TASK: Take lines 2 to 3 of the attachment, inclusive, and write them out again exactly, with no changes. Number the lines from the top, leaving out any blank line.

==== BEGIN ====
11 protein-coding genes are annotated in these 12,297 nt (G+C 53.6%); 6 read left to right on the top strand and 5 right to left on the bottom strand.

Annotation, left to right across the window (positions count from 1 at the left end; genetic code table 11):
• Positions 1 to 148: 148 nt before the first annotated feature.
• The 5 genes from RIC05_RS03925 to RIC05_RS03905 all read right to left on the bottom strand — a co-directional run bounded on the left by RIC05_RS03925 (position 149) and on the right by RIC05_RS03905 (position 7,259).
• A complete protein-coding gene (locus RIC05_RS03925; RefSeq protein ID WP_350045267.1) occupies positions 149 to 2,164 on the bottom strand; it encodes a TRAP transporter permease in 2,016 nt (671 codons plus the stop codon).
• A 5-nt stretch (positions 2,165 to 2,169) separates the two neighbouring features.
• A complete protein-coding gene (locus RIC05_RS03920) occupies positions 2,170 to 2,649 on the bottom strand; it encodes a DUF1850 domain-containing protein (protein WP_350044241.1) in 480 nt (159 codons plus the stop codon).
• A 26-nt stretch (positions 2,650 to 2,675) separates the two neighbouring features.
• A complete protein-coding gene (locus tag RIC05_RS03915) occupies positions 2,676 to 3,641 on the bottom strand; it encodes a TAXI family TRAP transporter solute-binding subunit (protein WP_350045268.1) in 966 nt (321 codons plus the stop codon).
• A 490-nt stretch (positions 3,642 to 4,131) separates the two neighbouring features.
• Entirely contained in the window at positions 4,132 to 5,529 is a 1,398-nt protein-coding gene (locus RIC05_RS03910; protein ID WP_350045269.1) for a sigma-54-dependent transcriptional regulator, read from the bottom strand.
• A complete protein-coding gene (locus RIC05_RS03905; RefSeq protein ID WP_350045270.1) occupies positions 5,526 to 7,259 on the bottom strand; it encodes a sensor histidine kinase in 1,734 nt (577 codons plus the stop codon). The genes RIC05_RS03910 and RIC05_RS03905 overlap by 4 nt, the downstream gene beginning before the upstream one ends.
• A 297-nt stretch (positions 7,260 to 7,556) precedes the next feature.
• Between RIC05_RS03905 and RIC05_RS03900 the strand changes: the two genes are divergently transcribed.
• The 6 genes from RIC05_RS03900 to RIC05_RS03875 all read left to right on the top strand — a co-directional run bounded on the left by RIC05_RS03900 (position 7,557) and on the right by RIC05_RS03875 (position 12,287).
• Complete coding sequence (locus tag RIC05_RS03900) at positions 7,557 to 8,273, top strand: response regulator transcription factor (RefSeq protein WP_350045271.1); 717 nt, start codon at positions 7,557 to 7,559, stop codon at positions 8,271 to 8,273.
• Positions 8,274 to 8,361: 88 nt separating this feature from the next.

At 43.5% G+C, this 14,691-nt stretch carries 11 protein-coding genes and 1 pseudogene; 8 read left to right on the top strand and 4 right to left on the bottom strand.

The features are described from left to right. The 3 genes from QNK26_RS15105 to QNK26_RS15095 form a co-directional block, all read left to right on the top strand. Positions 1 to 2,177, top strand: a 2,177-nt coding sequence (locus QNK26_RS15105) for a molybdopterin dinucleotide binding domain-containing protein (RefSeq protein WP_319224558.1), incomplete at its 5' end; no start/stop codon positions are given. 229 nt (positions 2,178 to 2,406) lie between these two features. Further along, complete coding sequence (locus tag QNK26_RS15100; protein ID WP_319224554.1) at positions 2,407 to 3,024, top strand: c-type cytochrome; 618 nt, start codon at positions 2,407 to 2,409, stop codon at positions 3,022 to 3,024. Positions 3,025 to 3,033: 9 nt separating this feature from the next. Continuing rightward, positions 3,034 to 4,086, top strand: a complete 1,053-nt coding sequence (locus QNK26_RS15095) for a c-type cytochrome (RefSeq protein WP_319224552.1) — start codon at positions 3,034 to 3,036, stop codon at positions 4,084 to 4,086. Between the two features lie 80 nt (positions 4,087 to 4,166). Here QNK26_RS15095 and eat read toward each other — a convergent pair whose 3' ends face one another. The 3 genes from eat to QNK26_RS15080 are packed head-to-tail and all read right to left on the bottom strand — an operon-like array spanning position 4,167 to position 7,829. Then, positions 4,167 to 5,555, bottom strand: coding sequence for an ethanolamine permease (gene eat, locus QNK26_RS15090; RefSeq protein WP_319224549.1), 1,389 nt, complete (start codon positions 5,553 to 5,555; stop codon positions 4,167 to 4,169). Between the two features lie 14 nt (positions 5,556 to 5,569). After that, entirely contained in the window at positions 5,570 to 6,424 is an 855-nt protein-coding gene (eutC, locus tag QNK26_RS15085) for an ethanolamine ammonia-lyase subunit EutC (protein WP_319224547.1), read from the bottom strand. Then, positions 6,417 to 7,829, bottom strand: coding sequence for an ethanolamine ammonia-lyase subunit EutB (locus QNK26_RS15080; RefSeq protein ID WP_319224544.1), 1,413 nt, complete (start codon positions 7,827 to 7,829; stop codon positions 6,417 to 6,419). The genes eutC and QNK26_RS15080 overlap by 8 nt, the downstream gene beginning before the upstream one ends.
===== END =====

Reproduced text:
Annotation, left to right across the window (positions count from 1 at the left end; genetic code table 11):
• Positions 1 to 148: 148 nt before the first annotated feature.